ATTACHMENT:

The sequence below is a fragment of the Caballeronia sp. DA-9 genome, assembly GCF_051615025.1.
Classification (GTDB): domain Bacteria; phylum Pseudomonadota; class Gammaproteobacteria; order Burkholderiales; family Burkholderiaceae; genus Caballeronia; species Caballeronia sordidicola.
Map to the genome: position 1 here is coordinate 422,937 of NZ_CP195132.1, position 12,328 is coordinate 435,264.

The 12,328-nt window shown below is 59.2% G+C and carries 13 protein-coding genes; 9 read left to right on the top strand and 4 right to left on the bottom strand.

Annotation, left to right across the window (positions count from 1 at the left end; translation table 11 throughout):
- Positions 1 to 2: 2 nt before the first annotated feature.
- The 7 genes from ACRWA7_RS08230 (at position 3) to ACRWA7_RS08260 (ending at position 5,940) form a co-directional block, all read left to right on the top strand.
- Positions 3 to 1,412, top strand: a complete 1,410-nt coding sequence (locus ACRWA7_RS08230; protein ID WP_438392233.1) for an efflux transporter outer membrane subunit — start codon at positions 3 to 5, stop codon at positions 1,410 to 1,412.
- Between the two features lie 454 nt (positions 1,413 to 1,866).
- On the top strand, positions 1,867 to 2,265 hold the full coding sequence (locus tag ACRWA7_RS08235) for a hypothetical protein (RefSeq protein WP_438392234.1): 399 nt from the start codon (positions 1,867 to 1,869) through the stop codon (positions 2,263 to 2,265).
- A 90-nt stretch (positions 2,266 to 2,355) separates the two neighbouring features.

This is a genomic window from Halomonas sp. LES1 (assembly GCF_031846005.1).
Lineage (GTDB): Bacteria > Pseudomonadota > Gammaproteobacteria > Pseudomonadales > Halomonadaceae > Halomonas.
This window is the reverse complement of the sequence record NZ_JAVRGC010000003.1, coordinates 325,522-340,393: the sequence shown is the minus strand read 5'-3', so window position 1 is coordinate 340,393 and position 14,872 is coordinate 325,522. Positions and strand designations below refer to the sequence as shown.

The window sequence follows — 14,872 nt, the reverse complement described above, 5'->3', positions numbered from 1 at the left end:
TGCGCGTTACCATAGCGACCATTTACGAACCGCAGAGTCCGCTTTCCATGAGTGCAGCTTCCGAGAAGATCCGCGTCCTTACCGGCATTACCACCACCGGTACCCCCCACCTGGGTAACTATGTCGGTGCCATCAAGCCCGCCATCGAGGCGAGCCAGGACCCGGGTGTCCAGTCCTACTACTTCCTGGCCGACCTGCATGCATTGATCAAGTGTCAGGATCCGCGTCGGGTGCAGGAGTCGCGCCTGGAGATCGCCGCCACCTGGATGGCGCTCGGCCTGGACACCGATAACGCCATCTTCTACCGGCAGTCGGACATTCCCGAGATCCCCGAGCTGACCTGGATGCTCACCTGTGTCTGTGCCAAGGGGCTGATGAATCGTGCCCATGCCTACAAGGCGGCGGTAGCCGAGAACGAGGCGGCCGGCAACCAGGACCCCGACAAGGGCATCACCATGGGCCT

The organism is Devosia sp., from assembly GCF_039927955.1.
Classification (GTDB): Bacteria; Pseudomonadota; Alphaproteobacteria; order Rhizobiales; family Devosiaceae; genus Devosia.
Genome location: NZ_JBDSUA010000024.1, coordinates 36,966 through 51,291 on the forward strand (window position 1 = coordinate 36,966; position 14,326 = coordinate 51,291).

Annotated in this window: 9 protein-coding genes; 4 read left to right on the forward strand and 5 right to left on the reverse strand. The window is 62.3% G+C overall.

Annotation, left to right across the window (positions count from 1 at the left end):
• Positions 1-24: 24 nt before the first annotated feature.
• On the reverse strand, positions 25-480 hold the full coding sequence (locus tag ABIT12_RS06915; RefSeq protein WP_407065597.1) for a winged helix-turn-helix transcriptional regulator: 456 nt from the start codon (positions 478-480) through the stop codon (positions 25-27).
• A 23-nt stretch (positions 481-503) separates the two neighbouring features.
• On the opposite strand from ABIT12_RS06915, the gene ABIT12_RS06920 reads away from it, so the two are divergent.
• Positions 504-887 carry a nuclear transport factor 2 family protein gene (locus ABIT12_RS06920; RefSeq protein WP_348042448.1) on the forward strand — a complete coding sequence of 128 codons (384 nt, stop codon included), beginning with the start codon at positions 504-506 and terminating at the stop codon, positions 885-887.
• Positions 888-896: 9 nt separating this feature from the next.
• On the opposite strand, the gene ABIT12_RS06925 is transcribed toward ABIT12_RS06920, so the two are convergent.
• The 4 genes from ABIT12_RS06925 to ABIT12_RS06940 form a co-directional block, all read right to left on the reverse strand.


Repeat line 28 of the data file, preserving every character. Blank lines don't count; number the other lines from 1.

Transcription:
• On the opposite strand, the gene ABIT12_RS06925 is transcribed toward ABIT12_RS06920, so the two are convergent.